So not a perfect compilation - I'd hoped I'd never need any other Chuck Berry CD but I'm going to have to hold on to the one with the proper version of Sweet Little Rock And Roller on it - but having said all that, 90% of this is completely brilliant, stereo mixes or not, so if you want a lot of Chuck's classics and you're on a budget, this is unbeatable.
on 1 July 2007
I can only reiterate the previous review. I own alot of Chuck Berry cds and this is without a shadow of a doubt the best of the lot. If you are a Chuck Berry fan, as I am and have not already purchased this superb box set, I urge you to buy it now! It has the best sound quality of any of his cds.
It's been a few years since I last listened to Chuck Berry and now I'm asking myself: Why? You could subtitle this record 'The Joy of Rock'n'Roll' because one track after another is a joyful romp, an exhuberant celebration of rock'n'roll and rhythm & blues, of being being young with a girl on your arm, a fancy car, and listening to music with the open road in front of you.
Memorable classic track after classic track along with a few unexpected detours. There's a swamp-bluesish Downbound Train, a great version of blues standard The Things That I Used To Do, a cover of crooner Charles Brown's Merry Christmas Baby, the just odd but likeable Jo Jo Gunne, Havana Moon with its Louie Louie echoes, along with a plethora of Berry's lesser but still fun rockers. And, of course, there are all the big hits that made him a sensation.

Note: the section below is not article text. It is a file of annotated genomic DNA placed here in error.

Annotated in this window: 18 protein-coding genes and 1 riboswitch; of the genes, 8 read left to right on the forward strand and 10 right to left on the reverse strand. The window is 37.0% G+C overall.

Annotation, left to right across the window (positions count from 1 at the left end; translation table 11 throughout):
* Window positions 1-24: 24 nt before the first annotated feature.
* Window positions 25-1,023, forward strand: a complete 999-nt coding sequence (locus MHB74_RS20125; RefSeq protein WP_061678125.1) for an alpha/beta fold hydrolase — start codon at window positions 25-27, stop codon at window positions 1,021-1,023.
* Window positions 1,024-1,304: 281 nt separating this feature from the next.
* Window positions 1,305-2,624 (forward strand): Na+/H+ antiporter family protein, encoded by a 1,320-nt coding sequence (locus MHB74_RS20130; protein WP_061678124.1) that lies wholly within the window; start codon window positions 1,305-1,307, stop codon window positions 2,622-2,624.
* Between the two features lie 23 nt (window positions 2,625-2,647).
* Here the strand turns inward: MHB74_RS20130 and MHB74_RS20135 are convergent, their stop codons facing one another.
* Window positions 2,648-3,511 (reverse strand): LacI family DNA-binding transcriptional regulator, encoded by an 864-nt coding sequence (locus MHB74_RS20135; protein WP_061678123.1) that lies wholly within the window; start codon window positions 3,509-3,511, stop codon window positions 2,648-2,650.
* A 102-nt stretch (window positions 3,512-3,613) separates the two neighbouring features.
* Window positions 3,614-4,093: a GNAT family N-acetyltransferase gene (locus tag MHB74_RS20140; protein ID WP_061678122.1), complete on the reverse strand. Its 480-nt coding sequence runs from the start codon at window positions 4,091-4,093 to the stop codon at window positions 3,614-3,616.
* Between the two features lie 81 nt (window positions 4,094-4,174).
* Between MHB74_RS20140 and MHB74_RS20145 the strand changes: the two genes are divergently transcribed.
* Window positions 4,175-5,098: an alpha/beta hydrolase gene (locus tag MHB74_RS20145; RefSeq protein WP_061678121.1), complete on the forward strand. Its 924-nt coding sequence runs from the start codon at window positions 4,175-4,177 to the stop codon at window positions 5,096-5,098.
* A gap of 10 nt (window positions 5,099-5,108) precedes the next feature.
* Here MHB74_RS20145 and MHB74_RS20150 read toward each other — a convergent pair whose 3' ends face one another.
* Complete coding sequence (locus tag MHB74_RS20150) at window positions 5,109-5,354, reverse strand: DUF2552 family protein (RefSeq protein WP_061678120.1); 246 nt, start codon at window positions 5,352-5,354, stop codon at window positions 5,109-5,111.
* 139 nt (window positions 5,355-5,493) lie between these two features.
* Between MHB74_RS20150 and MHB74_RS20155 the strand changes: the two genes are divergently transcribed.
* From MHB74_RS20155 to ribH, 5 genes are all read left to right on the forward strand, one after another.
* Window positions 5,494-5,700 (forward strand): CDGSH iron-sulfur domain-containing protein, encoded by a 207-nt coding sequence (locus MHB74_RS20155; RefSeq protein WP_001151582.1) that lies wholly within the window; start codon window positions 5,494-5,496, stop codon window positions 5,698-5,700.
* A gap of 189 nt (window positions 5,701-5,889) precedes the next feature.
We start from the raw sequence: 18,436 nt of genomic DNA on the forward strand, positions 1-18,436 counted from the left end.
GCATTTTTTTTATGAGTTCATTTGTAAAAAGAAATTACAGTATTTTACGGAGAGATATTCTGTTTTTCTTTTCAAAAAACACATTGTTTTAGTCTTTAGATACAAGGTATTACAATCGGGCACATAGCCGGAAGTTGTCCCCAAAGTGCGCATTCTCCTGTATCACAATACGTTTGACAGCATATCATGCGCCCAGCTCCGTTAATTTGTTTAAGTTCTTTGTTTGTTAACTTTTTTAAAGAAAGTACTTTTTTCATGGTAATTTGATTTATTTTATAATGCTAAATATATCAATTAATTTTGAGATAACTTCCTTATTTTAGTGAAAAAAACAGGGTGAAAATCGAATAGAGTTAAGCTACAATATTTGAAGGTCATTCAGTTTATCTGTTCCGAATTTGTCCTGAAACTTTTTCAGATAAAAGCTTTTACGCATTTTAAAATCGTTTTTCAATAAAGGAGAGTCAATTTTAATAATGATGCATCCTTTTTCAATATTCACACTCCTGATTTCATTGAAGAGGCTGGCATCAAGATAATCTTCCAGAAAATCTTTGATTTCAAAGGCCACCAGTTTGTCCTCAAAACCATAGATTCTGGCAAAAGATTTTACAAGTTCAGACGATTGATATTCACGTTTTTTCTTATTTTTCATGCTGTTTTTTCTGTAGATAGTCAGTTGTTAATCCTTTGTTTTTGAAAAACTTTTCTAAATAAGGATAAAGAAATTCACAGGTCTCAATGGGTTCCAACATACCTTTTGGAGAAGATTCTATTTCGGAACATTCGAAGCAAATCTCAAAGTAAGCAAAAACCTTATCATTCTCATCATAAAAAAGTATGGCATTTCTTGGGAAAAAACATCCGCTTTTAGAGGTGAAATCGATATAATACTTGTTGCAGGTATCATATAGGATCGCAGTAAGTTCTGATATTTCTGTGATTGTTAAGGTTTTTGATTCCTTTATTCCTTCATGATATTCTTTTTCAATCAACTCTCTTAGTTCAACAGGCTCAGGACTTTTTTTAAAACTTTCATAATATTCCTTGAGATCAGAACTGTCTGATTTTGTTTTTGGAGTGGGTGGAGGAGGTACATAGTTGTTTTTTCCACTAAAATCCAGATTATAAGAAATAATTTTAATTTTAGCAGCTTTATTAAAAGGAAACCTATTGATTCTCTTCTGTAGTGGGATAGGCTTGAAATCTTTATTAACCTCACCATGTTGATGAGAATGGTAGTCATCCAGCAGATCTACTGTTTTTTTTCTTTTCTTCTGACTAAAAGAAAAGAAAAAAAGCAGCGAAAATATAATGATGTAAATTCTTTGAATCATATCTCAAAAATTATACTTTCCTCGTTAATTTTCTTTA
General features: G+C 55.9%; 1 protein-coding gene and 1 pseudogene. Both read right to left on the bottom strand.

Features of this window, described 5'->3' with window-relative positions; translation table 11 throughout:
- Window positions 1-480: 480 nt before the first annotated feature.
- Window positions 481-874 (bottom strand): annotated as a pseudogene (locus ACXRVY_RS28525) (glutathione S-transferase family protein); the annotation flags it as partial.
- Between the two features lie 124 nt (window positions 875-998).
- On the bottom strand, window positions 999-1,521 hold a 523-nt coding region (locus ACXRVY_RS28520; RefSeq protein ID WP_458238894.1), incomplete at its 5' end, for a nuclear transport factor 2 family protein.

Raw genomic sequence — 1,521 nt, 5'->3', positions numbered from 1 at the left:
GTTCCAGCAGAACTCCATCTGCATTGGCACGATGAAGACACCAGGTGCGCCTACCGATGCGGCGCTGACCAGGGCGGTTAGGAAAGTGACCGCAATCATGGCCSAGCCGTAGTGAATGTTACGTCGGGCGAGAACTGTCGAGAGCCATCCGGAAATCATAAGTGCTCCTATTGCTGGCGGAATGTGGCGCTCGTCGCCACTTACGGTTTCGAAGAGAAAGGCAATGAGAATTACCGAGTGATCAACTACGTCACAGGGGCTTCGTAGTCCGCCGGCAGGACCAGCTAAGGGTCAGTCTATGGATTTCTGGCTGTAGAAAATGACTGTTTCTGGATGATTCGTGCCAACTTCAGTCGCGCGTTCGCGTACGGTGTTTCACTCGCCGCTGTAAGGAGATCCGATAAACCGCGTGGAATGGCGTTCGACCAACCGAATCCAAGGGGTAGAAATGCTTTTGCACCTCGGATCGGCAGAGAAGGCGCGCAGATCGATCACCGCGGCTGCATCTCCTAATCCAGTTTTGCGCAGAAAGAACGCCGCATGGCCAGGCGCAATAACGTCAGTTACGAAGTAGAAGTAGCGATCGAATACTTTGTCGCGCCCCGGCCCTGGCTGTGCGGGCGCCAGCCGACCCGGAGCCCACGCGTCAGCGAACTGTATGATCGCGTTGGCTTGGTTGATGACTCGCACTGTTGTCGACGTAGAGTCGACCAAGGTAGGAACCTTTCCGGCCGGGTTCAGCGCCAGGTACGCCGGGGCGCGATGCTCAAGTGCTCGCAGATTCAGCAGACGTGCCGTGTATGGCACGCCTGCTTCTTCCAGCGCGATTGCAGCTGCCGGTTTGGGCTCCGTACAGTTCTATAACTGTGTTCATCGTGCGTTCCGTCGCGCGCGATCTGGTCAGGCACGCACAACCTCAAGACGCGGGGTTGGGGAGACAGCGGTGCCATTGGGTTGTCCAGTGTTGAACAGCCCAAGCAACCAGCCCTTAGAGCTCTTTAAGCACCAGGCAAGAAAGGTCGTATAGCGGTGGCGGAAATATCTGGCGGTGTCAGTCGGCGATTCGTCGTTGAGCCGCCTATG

In the unlikely event that you've never actually heard any Chuck Berry, you will certainly have heard several of his songs as he's one of the most covered artists in the history of Rock from Buddy Holly, The Beatles,the Rolling Stones up to the present. The sad thing is that such marvellous life-enhancing music comes from someone who is a notorious mean-spirited miserly curmudgeon who was never the same after a spell in jail in the early 60's.
But we have his marvellous music. If you're ever feeling down, just put on this collection and if it doesn't put a smile on your face then check your pulse because you aint down you're dead.
(And, really, it isn't compulsory to listen to My Ding-a-ling, indeed it's best avoided. But after everything else, we can forgive him this one.)
"Chuck Berry: The Ultimate Collection," is one of the best, most inclusive of the numerous compilations of the great early guitar hero/rocker's work. It includes most of the big hits, going way back to the seminal mid 1950's, when they were new, and so was rock and roll, and Berry was helping to make it. "Maybelline," his first hit, for the Chicago studio Chess, reached #5 on the Billboard Pop chart in the summer of 1955, months before Elvis Presley signed with RCA Records. "Roll over Beethoven," and "Brown Eyed Handsome Man," followed in spring, 1956.
Somewhat embarrassing admission: I was a suburban New York high schooler then, and there was the piano in the living room. One day, Dave Goddard, a friend from Valley Stream Central High School, who'd had his very own rock and roll hit with his group "The Aquatones," was over visiting. Mom found out he could play piano, and begged him: he sat down and asked, "Mozart or Beethoven?" "Oh, Beethoven," she said. "Roll over Beethoven" came booming out. It was the greatest moment of my teen-aged life. (By the way, Goddard can still play a mean "Roll over Beethoven.")
Well, shortly after that, Chuck Berry got himself into trouble, serving 20 months in prison for violating the federal Mann Act, supposedly taking a young girl across state lines for immoral purposes. The man did write "Sweet Little Sixteen,""Schoolday," and "Sweet Little Rock & Roller," after all, not to mention, "Almost Grown."